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Why offshore investments are not always offshore

Reader’s questions answered.

CAPE TOWN In this advice column Nic Horn from Citadel and Bianca Botes from Peregrine FX answer a question from a reader who has money an in international fund via an asset swap arrangement.

Q: A couple of years ago my wife inherited from her parents. Part of the inheritance was an investment in a fund via an asset swap arrangement with the bank.

We now want to release these funds for our own use overseas and we’ve been told the investment must first be repatriated. However, my question is whether it is only the original investment that must be repatriated or is it the original investment plus the profits from that investment?

The term asset swap is quite loosely used these days. In this case however it seems to imply that these funds are not held directly offshore by the investor. In other words there was no tax clearance or discretionary allowance used to take money out of South Africa.

An asset swap is used by fund managers in collective investment schemes or unit trusts to invest all or a portion of funds within their unit trusts offshore. It acts as an alternative to a direct offshore investment permitted under exchange control regulations.

Therefore this is technically not an offshore investment but a rand investment with underlying offshore exposure. This means that the proceeds will be paid out in rands in their entirety. The return will however be a combination of actual offshore performance and the exchange rate at any given point in time.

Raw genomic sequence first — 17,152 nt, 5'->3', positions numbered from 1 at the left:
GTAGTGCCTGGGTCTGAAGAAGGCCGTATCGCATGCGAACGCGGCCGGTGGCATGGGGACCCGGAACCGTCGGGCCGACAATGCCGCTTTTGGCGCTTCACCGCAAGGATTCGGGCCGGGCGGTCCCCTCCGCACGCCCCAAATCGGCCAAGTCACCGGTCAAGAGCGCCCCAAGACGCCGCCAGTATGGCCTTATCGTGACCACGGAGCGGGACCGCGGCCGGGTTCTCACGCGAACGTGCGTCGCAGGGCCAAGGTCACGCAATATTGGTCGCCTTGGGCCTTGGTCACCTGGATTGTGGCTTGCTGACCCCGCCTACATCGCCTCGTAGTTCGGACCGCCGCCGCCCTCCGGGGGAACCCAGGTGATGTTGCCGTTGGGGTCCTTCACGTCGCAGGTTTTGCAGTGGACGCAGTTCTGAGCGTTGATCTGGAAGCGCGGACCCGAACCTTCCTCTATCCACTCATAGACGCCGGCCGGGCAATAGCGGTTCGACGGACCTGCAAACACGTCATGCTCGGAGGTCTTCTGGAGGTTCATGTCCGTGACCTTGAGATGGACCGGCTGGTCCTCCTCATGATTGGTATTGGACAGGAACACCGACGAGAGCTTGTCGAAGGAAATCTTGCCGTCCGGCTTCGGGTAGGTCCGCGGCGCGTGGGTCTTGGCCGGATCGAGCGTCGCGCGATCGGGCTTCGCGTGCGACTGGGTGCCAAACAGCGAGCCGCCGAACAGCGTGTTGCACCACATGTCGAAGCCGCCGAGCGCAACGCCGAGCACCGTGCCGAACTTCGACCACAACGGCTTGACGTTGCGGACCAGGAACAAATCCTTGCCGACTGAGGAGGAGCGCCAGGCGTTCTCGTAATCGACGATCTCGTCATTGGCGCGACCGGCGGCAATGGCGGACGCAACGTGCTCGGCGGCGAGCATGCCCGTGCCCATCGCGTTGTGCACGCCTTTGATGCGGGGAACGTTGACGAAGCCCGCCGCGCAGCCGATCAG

Asset swaps generally have lower investment minimums, are less onerous in terms of regulation and paperwork, and allow for monthly contributions. However, institutions charge an ongoing fee for the asset swap which dilutes the return. Therefore there is an extra layer of fees.

The reader seems to want to use the money offshore. I am not sure of the quantum involved but the investors can simply take the full proceeds of the current investment in rands and then send these offshore immediately using their available allowances.

Each South African resident taxpayer is entitled to take R1 million offshore a year as a discretionary allowance, and a further R10 million per annum directly offshore subject to a tax clearance. A greater sum can be allowed if a special application is made to the South African Revenue Services (Sars) and the South African Reserve Bank (Sarb). Such investments “live” offshore and the proceeds can be paid either into an offshore account or repatriated back to SA.

Some financial services can assist with an end-to-end solution whereby a tax clearance certificate is obtained on the investor’s behalf and the funds are transferred to the offshore investment account at a highly competitive exchange rate, and at no additional cost to the client.

Investing directly is generally cheaper, more flexible, more transparent and it allows investors to truly globalise their assets.

Nic Horn is a director and regional head of Citadel in KwaZulu-Natal, and Bianca Botes is a new business development partner at Peregrine FX.

If you have any questions you would like answered by financial planning experts, please send them to editor@moneyweb.co.za.

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The individual can also apply directly to the SARB to externalize the funds without remitting them back to SA – technically the funds would be remitted to SA and booked out immediately, which would just incur costs on the exchange. A direct externalization is possible, but requires some leg work with the SARB.

would these externalised funds still be subject to taxation in SA if the person has not officially immigrated ?

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